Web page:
My friends and I were admiring a new yahrzeit candle holder from our sisterhood gift shop the other day, and the question came up about when one is supposed to light a yahrzeit candle. Some thought it had to be on the anniversary of the family member’s death by the Hebrew calendar, some thought the secular date was okay, and someone at the table thought that we should also light it on certain holidays! What does tradition say?
Burning with Desire to Know
Such a learned group you dine with, Talmudic scholars beware! But you asked a serious question.
First, yahrzeit is Yiddish for “anniversary (of a person’s death)”. The reason given for the lighting of a candle to mark this comes from the book of Proverbs 20:27 where it states, “The soul of man is the candle of God.” So, the flame of the candle helps us honor our departed’s soul. Yahrzeit candles
Tradition would have it that the candle is lit on the anniversary as reckoned by the Hebrew calendar. If you are not sure what the Hebrew date is you can go to: http://www.hebcal.com and click the on ‘yahrzeit, birthday, and anniversary calendar’. You’ll be asked to enter the Gregorian date of your loved one’s death (that’s our current secular calendar) and it will calculate the yahrzeit dates for the next ten years. Now remember my desirous one that in the Hebrew calendar system a new ‘day’ starts at sundown, so you’ll actually light the candle the evening before. (“There was evening, there was morning, day one.”) If you forget the night before, it is okay to light the candle in the morning.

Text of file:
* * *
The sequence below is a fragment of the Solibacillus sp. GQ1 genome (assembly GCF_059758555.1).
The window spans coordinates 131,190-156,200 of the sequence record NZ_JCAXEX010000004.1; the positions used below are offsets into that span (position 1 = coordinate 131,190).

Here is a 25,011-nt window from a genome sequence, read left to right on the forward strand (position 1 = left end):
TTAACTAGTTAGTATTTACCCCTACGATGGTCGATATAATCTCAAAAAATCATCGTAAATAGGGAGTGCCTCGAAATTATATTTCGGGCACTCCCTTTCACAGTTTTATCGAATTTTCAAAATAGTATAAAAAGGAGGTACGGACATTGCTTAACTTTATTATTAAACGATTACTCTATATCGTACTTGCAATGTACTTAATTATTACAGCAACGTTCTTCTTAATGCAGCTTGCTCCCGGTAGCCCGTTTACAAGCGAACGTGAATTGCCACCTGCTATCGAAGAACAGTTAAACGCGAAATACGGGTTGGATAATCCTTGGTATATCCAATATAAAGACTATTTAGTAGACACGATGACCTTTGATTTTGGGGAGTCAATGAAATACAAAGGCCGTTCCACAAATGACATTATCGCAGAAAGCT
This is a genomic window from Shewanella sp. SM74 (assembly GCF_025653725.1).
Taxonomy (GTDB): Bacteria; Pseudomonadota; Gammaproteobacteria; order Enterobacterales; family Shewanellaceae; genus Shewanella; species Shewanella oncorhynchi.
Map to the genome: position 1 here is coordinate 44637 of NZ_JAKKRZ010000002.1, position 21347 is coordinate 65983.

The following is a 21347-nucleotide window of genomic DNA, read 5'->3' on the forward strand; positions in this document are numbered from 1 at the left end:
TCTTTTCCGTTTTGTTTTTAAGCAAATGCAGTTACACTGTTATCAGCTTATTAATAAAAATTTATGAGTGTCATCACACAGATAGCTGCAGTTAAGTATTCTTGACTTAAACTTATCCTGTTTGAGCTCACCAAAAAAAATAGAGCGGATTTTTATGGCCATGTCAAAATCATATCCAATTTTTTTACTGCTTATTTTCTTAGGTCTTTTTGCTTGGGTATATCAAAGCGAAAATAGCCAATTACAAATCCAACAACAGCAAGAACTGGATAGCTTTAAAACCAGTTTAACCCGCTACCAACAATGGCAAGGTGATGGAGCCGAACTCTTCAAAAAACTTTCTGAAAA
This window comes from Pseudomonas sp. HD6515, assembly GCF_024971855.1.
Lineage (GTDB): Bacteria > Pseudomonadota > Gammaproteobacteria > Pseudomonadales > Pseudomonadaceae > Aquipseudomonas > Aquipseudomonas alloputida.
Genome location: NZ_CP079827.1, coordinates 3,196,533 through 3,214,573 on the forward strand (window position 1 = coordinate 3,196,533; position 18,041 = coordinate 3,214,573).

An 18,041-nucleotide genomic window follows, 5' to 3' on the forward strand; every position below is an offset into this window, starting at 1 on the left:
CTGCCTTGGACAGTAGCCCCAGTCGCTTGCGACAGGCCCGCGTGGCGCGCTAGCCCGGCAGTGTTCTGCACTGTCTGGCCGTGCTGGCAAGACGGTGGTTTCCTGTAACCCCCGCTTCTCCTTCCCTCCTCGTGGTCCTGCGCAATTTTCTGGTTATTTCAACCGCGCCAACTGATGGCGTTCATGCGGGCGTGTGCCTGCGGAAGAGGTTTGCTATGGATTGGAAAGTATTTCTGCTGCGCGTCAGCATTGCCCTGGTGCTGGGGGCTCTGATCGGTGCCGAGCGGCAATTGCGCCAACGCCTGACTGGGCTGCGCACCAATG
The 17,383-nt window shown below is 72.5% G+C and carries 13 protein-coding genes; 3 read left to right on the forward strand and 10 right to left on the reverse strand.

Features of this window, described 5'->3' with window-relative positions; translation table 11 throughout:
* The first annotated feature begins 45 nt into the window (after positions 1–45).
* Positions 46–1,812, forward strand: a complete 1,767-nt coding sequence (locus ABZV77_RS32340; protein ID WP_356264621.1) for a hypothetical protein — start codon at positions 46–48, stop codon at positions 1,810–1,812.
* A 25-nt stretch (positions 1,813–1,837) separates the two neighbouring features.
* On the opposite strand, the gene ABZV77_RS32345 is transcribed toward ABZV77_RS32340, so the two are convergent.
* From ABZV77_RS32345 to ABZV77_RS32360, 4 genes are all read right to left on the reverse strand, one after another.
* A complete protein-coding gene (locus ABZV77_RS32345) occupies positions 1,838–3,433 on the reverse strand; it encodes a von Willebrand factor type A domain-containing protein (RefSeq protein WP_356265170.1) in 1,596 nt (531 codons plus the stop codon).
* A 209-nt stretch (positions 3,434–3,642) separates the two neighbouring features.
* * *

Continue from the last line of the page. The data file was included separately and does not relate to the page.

Among the Reform, it has become common practice to honor a person’s yahrzeit on the anniversary of the secular date. e.g. June 7th. So Tanta Golda would advise that you follow the practice that feels most respectful to you.
As for other dates, your friend was correct! Yahrzeit candles are also supposed to be lit whenever a Yiskor (remembrance) service is said in synagogue. This would be, Yom Kippur, and the last day of the three pilgrimage holidays: Shemini Atzeret (the 8th day of Sukkot), Passover, and Shavuot. Oye, that’s a lot of candles! *Candles are lit in the evening
Some people also use the yahrzeit as a time to visit the gravesite, give tzedakah, perform acts of kindness, study Torah, and even fasting.
Burning, I hope that you and your friends continue to hold such thoughtful discussions and come up with more questions for Tanta Golda!